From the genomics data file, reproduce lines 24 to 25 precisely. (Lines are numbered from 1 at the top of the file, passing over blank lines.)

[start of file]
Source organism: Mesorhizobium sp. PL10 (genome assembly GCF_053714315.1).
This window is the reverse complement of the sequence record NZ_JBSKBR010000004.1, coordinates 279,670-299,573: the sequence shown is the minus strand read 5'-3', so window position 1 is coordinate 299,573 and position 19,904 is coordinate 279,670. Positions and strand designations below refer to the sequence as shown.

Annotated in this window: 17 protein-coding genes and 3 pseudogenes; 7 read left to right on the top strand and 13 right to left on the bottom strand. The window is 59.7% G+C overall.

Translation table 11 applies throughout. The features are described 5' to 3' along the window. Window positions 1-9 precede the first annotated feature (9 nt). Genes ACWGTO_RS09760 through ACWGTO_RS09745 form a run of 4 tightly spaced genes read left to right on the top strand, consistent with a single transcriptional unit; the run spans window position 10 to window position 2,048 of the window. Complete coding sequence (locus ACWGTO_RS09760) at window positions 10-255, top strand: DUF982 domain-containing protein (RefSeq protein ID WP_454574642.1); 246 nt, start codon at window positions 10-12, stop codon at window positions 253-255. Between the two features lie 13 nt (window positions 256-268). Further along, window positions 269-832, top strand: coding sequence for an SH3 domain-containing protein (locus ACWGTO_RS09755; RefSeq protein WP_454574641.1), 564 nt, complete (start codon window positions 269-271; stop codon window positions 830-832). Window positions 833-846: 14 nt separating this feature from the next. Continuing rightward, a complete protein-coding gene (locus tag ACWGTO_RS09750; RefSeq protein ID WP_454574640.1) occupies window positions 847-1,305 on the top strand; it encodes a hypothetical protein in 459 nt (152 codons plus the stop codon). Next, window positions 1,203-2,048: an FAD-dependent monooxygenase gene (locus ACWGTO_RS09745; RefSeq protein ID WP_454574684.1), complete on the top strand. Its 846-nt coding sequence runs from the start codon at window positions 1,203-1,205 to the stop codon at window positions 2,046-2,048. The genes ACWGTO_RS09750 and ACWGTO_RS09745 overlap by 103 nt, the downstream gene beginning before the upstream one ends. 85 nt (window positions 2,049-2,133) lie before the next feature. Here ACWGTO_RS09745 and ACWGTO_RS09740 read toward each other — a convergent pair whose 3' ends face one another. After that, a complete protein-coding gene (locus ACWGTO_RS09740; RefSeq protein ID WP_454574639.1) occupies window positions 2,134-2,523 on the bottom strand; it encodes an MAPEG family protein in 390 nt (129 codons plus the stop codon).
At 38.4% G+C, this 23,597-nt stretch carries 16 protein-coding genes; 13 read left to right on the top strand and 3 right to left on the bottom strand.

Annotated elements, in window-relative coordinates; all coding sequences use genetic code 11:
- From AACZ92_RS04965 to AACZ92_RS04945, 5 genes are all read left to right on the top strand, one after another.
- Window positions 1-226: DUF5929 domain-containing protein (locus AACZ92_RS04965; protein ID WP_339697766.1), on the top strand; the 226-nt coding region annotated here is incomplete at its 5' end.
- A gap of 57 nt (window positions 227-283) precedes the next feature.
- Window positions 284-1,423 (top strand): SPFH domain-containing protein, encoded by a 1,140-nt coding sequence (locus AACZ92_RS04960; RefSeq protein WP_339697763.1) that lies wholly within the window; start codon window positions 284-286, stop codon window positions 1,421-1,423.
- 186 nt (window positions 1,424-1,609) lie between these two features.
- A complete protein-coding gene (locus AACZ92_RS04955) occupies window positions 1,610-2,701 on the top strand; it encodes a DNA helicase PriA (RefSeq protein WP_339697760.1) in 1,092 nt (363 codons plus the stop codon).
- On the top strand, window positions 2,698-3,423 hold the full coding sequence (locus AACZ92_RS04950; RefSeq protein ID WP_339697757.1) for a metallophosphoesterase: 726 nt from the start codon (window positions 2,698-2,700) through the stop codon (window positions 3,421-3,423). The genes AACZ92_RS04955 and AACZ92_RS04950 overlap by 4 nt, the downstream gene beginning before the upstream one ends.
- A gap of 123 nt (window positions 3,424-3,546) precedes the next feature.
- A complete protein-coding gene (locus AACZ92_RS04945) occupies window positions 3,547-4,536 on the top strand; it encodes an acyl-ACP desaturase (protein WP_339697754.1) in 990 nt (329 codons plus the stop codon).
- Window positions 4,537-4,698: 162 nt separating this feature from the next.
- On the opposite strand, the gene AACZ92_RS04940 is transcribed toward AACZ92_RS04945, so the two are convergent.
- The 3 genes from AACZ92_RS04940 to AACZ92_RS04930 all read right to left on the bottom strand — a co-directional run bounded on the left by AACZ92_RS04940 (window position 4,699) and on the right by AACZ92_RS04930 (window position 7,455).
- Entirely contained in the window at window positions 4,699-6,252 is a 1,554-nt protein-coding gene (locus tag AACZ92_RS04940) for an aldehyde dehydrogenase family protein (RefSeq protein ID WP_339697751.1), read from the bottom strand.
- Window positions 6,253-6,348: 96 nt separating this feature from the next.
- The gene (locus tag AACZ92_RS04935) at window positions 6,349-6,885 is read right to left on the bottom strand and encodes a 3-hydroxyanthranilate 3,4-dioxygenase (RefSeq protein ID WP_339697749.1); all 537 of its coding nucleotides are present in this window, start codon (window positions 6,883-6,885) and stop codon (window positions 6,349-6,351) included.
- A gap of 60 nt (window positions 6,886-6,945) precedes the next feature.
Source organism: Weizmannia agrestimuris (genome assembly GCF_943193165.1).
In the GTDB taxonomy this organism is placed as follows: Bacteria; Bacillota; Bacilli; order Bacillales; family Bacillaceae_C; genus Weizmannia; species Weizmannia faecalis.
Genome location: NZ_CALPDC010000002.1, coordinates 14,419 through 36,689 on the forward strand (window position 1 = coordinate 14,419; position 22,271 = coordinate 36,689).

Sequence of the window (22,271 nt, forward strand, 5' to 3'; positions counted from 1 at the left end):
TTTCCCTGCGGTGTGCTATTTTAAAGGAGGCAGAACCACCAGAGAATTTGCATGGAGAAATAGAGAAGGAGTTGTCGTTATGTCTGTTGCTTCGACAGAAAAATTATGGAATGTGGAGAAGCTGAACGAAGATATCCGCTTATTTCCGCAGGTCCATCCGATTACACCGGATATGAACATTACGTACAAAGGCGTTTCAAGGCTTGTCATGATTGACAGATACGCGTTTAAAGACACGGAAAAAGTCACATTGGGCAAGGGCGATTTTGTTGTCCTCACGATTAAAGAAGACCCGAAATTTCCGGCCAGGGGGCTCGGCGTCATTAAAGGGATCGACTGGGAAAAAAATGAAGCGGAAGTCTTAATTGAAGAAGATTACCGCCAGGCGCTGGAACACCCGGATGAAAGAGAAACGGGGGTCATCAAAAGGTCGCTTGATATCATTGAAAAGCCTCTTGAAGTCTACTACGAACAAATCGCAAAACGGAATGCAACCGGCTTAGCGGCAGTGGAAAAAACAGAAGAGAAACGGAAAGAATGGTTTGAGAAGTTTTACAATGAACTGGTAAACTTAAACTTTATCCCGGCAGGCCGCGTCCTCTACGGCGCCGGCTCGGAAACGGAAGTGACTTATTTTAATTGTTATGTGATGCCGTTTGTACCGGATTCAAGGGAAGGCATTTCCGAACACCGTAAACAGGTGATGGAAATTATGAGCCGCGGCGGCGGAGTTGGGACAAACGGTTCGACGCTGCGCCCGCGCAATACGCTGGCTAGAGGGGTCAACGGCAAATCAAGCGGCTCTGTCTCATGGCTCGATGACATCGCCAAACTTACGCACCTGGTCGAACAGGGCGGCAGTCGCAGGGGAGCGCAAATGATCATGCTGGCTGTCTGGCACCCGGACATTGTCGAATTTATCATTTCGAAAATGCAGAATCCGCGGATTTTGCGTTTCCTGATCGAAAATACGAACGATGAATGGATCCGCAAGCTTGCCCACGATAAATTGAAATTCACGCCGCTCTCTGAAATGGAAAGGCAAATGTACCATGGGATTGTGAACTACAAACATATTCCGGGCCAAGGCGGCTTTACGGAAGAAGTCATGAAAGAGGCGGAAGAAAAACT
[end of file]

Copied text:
In the GTDB taxonomy this organism is placed as follows: Bacteria; Bacillota; Bacilli; order Bacillales; family Bacillaceae_C; genus Weizmannia; species Weizmannia faecalis.
Genome location: NZ_CALPDC010000002.1, coordinates 14,419 through 36,689 on the forward strand (window position 1 = coordinate 14,419; position 22,271 = coordinate 36,689).